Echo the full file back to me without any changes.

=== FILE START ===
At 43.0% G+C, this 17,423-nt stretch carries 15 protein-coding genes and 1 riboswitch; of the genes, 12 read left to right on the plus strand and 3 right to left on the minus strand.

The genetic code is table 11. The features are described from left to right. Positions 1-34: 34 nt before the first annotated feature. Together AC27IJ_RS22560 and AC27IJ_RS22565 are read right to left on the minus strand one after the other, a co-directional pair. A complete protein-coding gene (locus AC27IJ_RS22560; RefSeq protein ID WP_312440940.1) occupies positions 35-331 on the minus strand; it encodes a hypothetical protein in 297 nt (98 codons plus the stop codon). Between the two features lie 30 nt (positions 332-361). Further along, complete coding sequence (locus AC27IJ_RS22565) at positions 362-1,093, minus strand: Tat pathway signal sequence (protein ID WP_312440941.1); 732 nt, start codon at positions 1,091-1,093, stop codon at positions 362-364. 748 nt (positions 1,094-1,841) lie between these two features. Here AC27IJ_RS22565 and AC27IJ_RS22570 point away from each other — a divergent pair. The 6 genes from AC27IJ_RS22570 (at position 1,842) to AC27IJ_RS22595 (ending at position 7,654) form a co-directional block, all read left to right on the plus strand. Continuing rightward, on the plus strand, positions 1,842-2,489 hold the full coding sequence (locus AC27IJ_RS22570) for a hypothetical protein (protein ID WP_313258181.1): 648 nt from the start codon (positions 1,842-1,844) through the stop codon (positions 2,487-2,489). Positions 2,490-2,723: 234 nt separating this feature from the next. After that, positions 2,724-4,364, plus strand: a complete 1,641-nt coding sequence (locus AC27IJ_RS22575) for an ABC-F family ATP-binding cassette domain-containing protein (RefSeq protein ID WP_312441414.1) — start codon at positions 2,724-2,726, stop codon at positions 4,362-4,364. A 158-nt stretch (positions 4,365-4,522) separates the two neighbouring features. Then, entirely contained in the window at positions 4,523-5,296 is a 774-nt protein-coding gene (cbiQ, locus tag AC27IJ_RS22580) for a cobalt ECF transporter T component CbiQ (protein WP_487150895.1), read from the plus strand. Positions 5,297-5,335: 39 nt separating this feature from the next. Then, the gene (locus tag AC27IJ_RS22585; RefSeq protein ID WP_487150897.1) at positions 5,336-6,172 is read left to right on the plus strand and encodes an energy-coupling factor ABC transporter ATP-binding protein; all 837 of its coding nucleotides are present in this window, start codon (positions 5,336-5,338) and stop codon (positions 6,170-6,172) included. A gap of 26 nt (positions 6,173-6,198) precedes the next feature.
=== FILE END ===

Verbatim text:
At 43.0% G+C, this 17,423-nt stretch carries 15 protein-coding genes and 1 riboswitch; of the genes, 12 read left to right on the plus strand and 3 right to left on the minus strand.

The genetic code is table 11. The features are described from left to right. Positions 1-34: 34 nt before the first annotated feature. Together AC27IJ_RS22560 and AC27IJ_RS22565 are read right to left on the minus strand one after the other, a co-directional pair. A complete protein-coding gene (locus AC27IJ_RS22560; RefSeq protein ID WP_312440940.1) occupies positions 35-331 on the minus strand; it encodes a hypothetical protein in 297 nt (98 codons plus the stop codon). Between the two features lie 30 nt (positions 332-361). Further along, complete coding sequence (locus AC27IJ_RS22565) at positions 362-1,093, minus strand: Tat pathway signal sequence (protein ID WP_312440941.1); 732 nt, start codon at positions 1,091-1,093, stop codon at positions 362-364. 748 nt (positions 1,094-1,841) lie between these two features. Here AC27IJ_RS22565 and AC27IJ_RS22570 point away from each other — a divergent pair. The 6 genes from AC27IJ_RS22570 (at position 1,842) to AC27IJ_RS22595 (ending at position 7,654) form a co-directional block, all read left to right on the plus strand. Continuing rightward, on the plus strand, positions 1,842-2,489 hold the full coding sequence (locus AC27IJ_RS22570) for a hypothetical protein (protein ID WP_313258181.1): 648 nt from the start codon (positions 1,842-1,844) through the stop codon (positions 2,487-2,489). Positions 2,490-2,723: 234 nt separating this feature from the next. After that, positions 2,724-4,364, plus strand: a complete 1,641-nt coding sequence (locus AC27IJ_RS22575) for an ABC-F family ATP-binding cassette domain-containing protein (RefSeq protein ID WP_312441414.1) — start codon at positions 2,724-2,726, stop codon at positions 4,362-4,364. A 158-nt stretch (positions 4,365-4,522) separates the two neighbouring features. Then, entirely contained in the window at positions 4,523-5,296 is a 774-nt protein-coding gene (cbiQ, locus tag AC27IJ_RS22580) for a cobalt ECF transporter T component CbiQ (protein WP_487150895.1), read from the plus strand. Positions 5,297-5,335: 39 nt separating this feature from the next. Then, the gene (locus tag AC27IJ_RS22585; RefSeq protein ID WP_487150897.1) at positions 5,336-6,172 is read left to right on the plus strand and encodes an energy-coupling factor ABC transporter ATP-binding protein; all 837 of its coding nucleotides are present in this window, start codon (positions 5,336-5,338) and stop codon (positions 6,170-6,172) included. A gap of 26 nt (positions 6,173-6,198) precedes the next feature.